Lesson 2: Genesis 1:1-2:3
Have you ever thought of a day beginning with the night and sleep? Even for night owls like me, we equate a day with daylight. Yet in Genesis, the first day starts with evening.
“God called the light Day, and the darkness he called Night. And there was evening and there was morning, the first day.” (Genesis 1:5)
In the Jewish tradition of keeping Sabbath, the Sabbath begins in the evening with a lovely celebration including candlelight, prayers and a meal with family and friends, and then sleep. Since God provides watchful care, we can give ourselves to sleep and wake to productivity in the daylight.
The creation of the Sabbath is unique among ancient stories. In other creation tales, the world is born out of conflict and violence among the gods or out of the body of a primordial creature. In Genesis, God creates effortlessly with the spoken word. Also unique, God punctuates the ordering of creation with the pronouncement, “and God saw that it was good.” The crown of creation is the Sabbath for rest and enjoyment of God’s creation. Keeping a day of worship, rest and enjoyment restores balance so we can see what is good, delightful, amazing and glorious.
The Sabbath is the pentacle of God’s creation. On the seventh day of creation, God enjoys bright sunlight, the silvery moon, birds, animals, plants and then human beings. In keeping Sabbath, we imitate God. We stop to enjoy the wonders of all God has made as God did. We remember we are not slaves to productivity and that all people and animals needs a day of respite from work.
Sabbath worship and rest is part of the rhythm God created. In it, we can gain perspective, increase our intimacy and harmony with God, God’s creation and each other. Our need for Sabbath makes sense but it isn’t easy. Intimacy with God, like any relationship, means paying attention and putting in quality time. A Catholic friend was taught that an hour a day and a day a week should be devoted to God – to prayer, Bible reading and enjoyment of God – and she practiced it. I was astonished. I was never instructed on how to pray or grow in love with God.
I was brought up with a strong Protestant work ethic. Our family life was structured around the maxims, “Many hands make light work,” and “Idle hands are the devil’s workshop.” If sitting on the porch in the summer, one could be stringing beans or shucking corn. If standing in the yard, one could be dead-heading flowers or raking leaves. I used to hide to read books. I learned the lesson well and am prone to work until I am way past being hungry.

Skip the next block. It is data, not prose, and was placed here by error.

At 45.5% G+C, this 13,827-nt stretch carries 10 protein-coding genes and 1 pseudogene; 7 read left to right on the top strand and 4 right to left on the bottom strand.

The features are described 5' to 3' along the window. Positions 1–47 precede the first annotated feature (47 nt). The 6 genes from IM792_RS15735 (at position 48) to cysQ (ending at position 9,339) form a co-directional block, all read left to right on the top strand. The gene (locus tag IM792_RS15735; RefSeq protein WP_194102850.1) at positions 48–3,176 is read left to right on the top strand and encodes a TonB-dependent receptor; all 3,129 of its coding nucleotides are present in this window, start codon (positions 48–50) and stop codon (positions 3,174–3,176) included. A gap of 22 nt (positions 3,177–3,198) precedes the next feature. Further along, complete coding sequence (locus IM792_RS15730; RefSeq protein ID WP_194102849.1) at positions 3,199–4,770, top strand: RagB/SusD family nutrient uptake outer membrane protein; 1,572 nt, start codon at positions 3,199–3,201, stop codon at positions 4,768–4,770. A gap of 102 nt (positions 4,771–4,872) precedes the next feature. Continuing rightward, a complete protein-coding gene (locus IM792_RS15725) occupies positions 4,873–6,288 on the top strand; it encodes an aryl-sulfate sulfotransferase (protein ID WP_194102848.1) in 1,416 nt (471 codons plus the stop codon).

Taking the Sabbath seriously is to set aside a specific amount of time – 15, 30, 60 minutes or a full day – to stop, rest and enjoy God. Even when the timer on the dryer goes off and the clothes will get wrinkled if we don’t hang them up. Even when we need to call that friend who is ill. Even when there is a television show we really have to see. Our minds are constantly filled with our “to do” lists. Sit down to pray and our brains are like squirrels scurrying and jumping from one thing to another.
Just stop. Do you find this hard to do? I notice family members, people in doctors’ waiting rooms and in check-out lines glued to their phones reading texts, emails, Twitter or playing games. I do it too. To truly keep Sabbath we would have to pry our phone from our hands, turn off the television and quit tending to the news cycle. We must stop the hamster wheel of continuous mental activity to breathe and pay attention to God in God’s world.
There is a lovely botanical garden in Richmond, Virginia. It is wonderful to visit at any time of year, but the festival of lights in December and early January is spectacular. A canopy of colors forms a lighted tunnel. Enormous flowers, a giant peacock, a swan on the pond, animals or mythical creatures grace the landscape with their magical lights. A friend and his family went to the festival, and they weren’t there long before he exclaimed, “Stop taking pictures and enjoy the experience. Put your phones away!” Chagrined, the family members did that and instead of looking through their phone cameras, they started taking in the delightful scenes and chatting to each other about what they liked. For my friend, who always made the connection with ordinary activity and God’s goodness, this became a Sabbath moment of enjoyment.
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